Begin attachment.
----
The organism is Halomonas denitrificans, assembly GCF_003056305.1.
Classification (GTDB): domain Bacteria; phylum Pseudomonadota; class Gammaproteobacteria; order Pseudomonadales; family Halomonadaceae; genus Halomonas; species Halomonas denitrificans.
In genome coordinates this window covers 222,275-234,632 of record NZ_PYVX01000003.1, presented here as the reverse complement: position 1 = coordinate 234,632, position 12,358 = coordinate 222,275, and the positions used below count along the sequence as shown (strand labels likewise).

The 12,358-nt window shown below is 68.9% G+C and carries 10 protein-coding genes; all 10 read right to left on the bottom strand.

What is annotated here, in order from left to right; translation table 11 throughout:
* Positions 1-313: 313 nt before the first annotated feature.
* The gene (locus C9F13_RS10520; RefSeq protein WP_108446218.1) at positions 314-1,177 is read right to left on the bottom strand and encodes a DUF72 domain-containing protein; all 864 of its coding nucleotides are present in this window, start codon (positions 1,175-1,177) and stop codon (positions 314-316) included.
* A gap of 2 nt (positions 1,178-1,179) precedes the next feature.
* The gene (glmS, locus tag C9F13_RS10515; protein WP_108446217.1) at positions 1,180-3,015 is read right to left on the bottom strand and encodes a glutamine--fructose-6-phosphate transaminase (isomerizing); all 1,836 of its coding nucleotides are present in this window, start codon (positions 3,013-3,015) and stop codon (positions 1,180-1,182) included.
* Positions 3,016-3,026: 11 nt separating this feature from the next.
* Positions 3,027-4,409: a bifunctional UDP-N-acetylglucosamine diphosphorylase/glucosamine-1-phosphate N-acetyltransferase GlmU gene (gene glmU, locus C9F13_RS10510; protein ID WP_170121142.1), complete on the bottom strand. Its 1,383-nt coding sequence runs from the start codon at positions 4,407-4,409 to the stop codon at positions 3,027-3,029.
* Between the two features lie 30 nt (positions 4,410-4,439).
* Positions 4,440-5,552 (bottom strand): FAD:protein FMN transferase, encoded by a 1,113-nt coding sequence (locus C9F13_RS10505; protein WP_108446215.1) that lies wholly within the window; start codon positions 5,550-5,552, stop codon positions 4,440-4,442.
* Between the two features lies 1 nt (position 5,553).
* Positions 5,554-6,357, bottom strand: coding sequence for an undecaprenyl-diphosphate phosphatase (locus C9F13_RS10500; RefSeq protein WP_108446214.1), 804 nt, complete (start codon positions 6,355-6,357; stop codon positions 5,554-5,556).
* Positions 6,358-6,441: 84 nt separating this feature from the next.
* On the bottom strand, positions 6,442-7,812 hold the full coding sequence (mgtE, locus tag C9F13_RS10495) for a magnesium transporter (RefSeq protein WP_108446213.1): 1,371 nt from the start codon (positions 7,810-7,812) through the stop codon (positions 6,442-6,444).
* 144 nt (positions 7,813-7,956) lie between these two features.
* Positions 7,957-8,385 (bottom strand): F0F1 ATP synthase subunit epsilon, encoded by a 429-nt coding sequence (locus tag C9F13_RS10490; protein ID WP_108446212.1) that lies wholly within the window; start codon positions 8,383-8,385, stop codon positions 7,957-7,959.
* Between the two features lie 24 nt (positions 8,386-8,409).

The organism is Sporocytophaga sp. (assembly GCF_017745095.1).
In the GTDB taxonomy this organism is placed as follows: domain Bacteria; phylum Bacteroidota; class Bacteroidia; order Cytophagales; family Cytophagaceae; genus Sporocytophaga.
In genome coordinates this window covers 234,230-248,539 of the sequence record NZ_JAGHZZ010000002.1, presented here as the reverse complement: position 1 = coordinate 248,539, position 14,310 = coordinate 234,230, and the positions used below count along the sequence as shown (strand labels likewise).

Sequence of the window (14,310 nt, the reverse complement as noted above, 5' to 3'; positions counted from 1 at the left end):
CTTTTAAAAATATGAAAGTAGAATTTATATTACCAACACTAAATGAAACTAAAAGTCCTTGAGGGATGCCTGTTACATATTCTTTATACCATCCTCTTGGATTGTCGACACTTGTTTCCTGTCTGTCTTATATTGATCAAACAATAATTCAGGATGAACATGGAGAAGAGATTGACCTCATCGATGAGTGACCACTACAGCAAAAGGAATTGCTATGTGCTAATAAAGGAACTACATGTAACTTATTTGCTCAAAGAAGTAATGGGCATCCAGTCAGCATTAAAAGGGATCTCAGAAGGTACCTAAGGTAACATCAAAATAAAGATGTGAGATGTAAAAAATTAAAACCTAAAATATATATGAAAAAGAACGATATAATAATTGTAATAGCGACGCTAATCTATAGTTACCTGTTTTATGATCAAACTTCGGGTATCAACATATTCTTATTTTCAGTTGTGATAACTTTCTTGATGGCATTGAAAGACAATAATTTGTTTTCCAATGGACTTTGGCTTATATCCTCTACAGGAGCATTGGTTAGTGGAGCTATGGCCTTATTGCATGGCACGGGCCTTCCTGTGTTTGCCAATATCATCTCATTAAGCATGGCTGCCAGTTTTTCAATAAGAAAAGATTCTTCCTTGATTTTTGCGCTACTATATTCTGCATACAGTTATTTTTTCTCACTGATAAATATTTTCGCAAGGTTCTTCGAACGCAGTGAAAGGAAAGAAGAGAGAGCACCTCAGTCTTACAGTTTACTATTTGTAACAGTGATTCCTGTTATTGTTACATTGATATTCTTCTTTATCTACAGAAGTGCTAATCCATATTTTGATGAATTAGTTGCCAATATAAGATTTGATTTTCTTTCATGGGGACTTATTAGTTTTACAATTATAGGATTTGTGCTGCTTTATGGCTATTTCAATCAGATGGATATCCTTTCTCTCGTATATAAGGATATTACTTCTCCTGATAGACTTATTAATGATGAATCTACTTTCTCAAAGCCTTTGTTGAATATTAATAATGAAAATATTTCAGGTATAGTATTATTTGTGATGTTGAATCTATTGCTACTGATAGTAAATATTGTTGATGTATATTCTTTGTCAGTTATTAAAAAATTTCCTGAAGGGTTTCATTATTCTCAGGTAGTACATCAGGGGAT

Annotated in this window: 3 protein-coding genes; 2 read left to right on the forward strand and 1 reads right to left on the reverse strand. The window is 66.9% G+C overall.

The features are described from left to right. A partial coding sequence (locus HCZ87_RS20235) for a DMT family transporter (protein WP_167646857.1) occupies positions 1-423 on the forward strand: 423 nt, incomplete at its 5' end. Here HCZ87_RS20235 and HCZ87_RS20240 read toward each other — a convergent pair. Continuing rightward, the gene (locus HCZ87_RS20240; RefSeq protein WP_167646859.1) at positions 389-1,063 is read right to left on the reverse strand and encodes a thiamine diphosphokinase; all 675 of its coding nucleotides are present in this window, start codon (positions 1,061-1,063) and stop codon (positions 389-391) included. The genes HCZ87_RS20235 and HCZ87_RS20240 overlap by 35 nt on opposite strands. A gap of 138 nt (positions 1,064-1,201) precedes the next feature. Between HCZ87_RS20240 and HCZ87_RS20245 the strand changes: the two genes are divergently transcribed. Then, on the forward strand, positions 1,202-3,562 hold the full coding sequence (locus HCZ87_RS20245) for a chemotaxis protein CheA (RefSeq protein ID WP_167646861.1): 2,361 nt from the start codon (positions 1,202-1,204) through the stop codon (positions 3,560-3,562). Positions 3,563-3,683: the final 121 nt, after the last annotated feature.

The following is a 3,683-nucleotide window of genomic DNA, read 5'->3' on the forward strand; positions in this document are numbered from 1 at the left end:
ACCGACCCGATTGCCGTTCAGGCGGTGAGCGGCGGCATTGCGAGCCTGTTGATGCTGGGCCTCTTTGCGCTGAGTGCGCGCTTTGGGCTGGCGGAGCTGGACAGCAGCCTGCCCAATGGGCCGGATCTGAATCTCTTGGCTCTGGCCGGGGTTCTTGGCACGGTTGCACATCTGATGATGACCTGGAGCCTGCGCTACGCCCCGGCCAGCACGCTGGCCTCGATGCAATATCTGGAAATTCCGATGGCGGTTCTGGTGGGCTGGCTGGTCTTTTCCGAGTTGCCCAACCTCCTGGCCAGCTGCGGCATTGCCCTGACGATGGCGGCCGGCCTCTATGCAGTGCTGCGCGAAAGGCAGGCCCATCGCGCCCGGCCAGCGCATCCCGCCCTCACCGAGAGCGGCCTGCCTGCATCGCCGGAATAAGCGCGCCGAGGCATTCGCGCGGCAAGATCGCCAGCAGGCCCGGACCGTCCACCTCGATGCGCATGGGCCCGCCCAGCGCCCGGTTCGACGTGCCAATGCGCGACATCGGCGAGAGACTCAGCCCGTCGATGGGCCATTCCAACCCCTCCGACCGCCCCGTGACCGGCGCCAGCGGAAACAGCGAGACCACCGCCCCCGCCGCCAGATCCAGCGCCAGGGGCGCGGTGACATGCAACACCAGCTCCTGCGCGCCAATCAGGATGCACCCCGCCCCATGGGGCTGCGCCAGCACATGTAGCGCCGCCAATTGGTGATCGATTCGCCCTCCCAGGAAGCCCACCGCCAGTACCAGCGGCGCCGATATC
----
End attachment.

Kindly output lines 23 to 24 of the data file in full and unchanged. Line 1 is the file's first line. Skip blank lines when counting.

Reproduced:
In genome coordinates this window covers 234,230-248,539 of the sequence record NZ_JAGHZZ010000002.1, presented here as the reverse complement: position 1 = coordinate 248,539, position 14,310 = coordinate 234,230, and the positions used below count along the sequence as shown (strand labels likewise).

Sequence of the window (14,310 nt, the reverse complement as noted above, 5' to 3'; positions counted from 1 at the left end):